I enjoy Molly Ball’s work normally, but this piece from her about how social conservatives need to get with the times is uncharacteristically naive.
Ever since Republicans got clobbered in the last election, some have suggested they dial back some of their hard stances in the culture war. The College Republicans, for example, commissioned a study that concluded that young voters see the party as fusty and old-fashioned, and urged it to get with the times on issues such as gay marriage. America may not be keen on free love and abortion on demand, but neither are voters clamoring for a party that wants to restrict access to contraception and keep women out of the work force.
And yet Republican politicians do not seem to have gotten the message.
I’m pretty sure that no one who actually understands politics finished watching Mitt Romney job-jobs-jobs–we’re talking about jobs!–campaign and came away thinking, Yup; Republicans lost because they wouldn’t stop with their crazy Bible thumpin’ again. But don’t take Romney’s word for it–look back at the contemporaneous reporting from the Obama campaign. Obama made a couple tactical war-on-women stands, but for the most part his campaign consisted of hammering Romney over income inequality. In fact, you might remember 2012 as the least culture-war presidential campaign of modern times.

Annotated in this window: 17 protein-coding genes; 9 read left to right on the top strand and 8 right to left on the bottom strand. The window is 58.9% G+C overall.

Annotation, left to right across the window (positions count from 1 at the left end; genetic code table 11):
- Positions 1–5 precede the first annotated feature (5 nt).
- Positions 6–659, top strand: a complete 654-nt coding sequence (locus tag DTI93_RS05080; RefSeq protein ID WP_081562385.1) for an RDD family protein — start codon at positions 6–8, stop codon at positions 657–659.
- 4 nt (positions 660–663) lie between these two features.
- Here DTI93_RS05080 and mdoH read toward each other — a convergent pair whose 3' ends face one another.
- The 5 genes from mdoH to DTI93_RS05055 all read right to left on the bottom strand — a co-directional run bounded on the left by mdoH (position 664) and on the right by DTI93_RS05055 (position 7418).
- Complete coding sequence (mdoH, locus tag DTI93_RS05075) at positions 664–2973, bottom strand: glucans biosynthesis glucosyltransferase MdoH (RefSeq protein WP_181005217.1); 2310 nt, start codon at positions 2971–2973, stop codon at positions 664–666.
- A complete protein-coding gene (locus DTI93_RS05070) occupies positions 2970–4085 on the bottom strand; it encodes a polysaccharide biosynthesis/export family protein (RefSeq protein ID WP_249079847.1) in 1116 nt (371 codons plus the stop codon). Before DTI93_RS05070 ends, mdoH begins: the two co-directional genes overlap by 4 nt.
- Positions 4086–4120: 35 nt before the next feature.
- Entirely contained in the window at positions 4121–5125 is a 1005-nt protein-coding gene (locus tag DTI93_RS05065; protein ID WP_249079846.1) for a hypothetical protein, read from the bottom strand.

Except, perhaps, for 2008. When Republicans nominated another candidate who had absolutely nothing to say on social issues and intentionally stayed away from them for the duration of the entire race. Which, by the way, turned on the collapse of Lehmann Brothers. Not gay marriage. I know, I know–it’s hard to remember that just five years ago gay marriage wasn’t the single most important issue in the history of the Republic. Weird, huh?
Also weird–if social conservatives are so dominant, why did the GOP nominate Mitt Romney and John McCain to be their standard bearers? And why is everyone so hot for Chris Christie in 2016? And why . . . oh, nevermind.
Look, this isn’t to say that double-barreled conservatives would have fared better in 2008 and 2012. Would Mike Huckabee or Rick Santorum have beaten Obama? I wouldn’t have taken either of those guys without getting odds.
But the foundation of Ball’s argument–that the GOP is in thrall to the women-hating mouth-breathers–is such obvious silly, progressive CW, that I’m kind of disappointed to see her falling for it.